institutional resources can ensure that a marketeconomy gives private agents the incentivesto expand their productive capacity and touse it well. The State must also be able toensure fair competition as well as redistributionof income—market outcomes are not alwayspolitically or socially acceptable. There isalso the critical need for providing socialprotection, supporting the most vulnerableand strengthening their capacity to sustainproductive livelihoods. UNDP’s approach isto emphasize developing the private sectorwhile targeting the parts of it that promotepro-poor growth—augmenting the choicesof the poor by providing them with goodsand services or by offering them incomegenerating opportunities and decent work.Business and market approaches aloneare no panacea for tackling poverty. Themany dimensions of poverty require diverse,context-specific solutions. Many poor peoplecan benefit from better access to markets ifthey have at least a few assets—land, health,education—or a small income to build on.But others, with virtually no assets, areill-equipped for the marketplace. Theyneed targeted support to help them buildsustainable livelihoods and benefit frommarket interactions.How does the private sector helpmarkets include the poor? Partly by creatingand diffusing innovations. Basic science andmajor technological enterprises may receivesupport from governments, but a competitiveeconomy gives entrepreneurs and businessesstrong incentives to create and applyinnovative technologies and processes.And diffusing new models and businesspractices is central to productivity growth.The power of poor people to benefitfrom market activity lies in their ability toparticipate in markets and take advantageof market opportunities. What can the statedo to increase that ability? It can help poorpeople develop their human capital (health,education and skills). It can also provideinfrastructure and basic utilities and ensurethat the poor are legally empowered.This report focuses on what the privatesector can do to include the poor in businessas consumers, employees and producers.iiC R E AT I N GVA L U EF O RA L L :S T R AT E G I E SBuilding on UNDP’s track record ofadvocating for change and connectingcountries to knowledge, experience andresources to help people build a better life,the report starts with the markets of thepoor. It shows the challenges of doingbusiness where markets suffer from a lack ofinformation, infrastructure and institutions.But it also shows how businesses deal withthese challenges—by devising inclusivebusiness models that join business and thepoor to create value for all.Much work in this area has so farfocused on large multinational firms.This report puts the work of small, mediumsized and large enterprises in developingcountries on an equal plane. Certainlymultinationals can lead others by example.With their influence, global reach andresources, they can effectively scale up andreplicate successful business models. But asUnleashing Entrepreneurship showed, smallerbusinesses also have much to teach us aboutstrategies that work. And they create most ofthe jobs and wealth required to meet theMillennium Development Goals.Business cannot stand alone, however.This report suggests that businesses—withgovernments, civil society and the poor—can build the foundations for new markets.Governments must unleash the power ofbusiness by improving market conditionswhere poor people live and removing barriersto their economic participation. Not-for-profitorganizations, public service providers,microfinance institutions and others alreadyworking with the poor can collaborate andpool resources with businesses to help seizeopportunities. Donors can facilitate dialoguesbetween businesses and governments orother partners. Socially minded investorsand philanthropists can supply the funds tomake these time-intensive and uncertainventures possible. Business models thatinclude the poor require broad support,but they offer gains for all.Kemal DervişUNDP AdministratorF O RD O I N GB U S I N E S SW I T HT H EP O O R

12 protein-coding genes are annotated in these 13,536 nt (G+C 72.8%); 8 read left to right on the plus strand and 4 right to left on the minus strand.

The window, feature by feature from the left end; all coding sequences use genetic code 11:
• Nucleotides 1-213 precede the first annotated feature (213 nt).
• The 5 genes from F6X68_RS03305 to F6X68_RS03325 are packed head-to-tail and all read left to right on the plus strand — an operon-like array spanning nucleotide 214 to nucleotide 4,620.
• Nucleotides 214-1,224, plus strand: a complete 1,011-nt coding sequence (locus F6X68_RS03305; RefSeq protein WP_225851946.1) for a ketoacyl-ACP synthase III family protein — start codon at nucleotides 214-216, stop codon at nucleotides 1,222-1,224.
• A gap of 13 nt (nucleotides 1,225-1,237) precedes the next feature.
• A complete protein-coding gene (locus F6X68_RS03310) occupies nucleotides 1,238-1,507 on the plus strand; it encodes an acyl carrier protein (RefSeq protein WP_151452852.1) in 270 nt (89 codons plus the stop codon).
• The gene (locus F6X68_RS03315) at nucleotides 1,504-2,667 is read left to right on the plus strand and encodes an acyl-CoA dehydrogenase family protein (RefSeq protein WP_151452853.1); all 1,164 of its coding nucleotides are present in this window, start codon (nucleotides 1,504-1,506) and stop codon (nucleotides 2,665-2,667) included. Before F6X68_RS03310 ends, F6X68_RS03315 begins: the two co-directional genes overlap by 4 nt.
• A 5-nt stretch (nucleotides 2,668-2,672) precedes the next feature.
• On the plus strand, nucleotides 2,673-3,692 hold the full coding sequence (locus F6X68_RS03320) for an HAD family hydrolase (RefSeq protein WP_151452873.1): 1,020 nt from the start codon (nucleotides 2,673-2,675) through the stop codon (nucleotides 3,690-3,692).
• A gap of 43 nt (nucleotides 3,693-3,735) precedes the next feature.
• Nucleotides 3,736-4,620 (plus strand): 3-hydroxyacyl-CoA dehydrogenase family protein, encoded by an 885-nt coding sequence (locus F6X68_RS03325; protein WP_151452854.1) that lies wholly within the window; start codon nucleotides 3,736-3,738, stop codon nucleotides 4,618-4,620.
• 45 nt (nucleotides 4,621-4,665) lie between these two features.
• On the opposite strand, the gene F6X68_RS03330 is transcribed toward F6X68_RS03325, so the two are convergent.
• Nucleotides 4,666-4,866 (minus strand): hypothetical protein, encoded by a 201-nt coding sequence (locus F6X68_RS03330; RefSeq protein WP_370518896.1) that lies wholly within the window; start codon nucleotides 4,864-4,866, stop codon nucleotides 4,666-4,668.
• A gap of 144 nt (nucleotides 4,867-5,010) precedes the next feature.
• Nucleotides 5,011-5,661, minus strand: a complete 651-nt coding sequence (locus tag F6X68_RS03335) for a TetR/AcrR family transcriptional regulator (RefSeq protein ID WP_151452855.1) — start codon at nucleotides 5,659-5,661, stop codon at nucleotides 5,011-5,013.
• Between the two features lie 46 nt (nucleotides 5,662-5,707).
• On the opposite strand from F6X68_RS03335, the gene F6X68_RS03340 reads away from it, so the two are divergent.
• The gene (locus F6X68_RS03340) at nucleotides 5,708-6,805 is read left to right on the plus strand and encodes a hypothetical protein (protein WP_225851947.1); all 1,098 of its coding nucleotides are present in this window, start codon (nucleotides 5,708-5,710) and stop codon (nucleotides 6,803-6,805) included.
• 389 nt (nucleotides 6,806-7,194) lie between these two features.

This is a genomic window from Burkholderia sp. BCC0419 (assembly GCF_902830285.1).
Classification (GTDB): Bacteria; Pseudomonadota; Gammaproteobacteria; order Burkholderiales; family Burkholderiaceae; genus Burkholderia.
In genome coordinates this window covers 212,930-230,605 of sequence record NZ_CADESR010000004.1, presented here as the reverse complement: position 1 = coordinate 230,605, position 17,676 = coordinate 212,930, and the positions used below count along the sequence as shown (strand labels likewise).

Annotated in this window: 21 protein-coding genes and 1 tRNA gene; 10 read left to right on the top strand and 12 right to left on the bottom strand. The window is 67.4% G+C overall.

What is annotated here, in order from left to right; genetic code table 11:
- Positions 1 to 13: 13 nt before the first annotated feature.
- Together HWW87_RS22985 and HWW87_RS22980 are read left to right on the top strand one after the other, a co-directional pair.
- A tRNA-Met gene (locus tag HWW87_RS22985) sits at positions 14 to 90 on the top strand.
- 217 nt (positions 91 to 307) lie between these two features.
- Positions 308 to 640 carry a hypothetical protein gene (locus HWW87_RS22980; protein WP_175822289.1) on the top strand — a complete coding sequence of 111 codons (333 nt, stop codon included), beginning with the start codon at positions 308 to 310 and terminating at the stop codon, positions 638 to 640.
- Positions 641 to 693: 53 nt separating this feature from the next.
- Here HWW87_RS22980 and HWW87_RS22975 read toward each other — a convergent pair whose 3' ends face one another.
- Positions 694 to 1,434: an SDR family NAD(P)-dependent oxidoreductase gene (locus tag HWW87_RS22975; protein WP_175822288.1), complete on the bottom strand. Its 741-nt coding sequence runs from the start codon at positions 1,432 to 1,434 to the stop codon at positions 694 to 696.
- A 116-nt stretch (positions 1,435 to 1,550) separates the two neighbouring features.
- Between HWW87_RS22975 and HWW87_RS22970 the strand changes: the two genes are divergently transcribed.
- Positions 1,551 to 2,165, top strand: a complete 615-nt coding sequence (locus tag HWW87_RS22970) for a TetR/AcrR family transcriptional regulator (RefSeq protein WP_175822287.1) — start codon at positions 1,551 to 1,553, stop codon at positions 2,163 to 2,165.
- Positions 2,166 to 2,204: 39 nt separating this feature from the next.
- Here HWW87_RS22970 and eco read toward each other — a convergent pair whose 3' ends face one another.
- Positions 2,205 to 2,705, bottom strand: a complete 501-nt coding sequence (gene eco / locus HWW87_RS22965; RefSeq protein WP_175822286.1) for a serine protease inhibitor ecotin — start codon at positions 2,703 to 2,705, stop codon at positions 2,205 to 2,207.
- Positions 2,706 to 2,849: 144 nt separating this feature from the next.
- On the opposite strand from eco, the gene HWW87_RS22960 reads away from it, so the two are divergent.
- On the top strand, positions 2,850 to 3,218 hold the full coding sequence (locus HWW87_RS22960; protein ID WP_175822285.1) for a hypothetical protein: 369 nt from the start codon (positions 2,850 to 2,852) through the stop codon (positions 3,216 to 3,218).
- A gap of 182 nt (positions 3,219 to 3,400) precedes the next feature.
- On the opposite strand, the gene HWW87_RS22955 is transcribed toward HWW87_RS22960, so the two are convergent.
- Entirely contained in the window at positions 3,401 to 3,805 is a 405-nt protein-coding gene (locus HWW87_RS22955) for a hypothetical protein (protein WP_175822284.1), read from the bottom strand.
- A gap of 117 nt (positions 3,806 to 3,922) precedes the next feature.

CONTENTSABOUT THE INITIATIVE AND ITS RESEARCH1ACKNOWLEDGEMENTS7OVERVIEWBOXESBox 1Box 2Box 3Box 4The Growing Inclusive Markets Initiative Advisory Board 2Case studies prepared for the Growing Inclusive Markets Initiative 5What are inclusive business models? 14Inclusive business models and the Millennium Development Goals 24FIGURESFigure 1 Market heat map for access to credit in Guatemala 15Figure 2 Growing Inclusive Markets strategy matrix 20Figure 3 Growing Inclusive Markets strategy matrix and summary of solutions 2213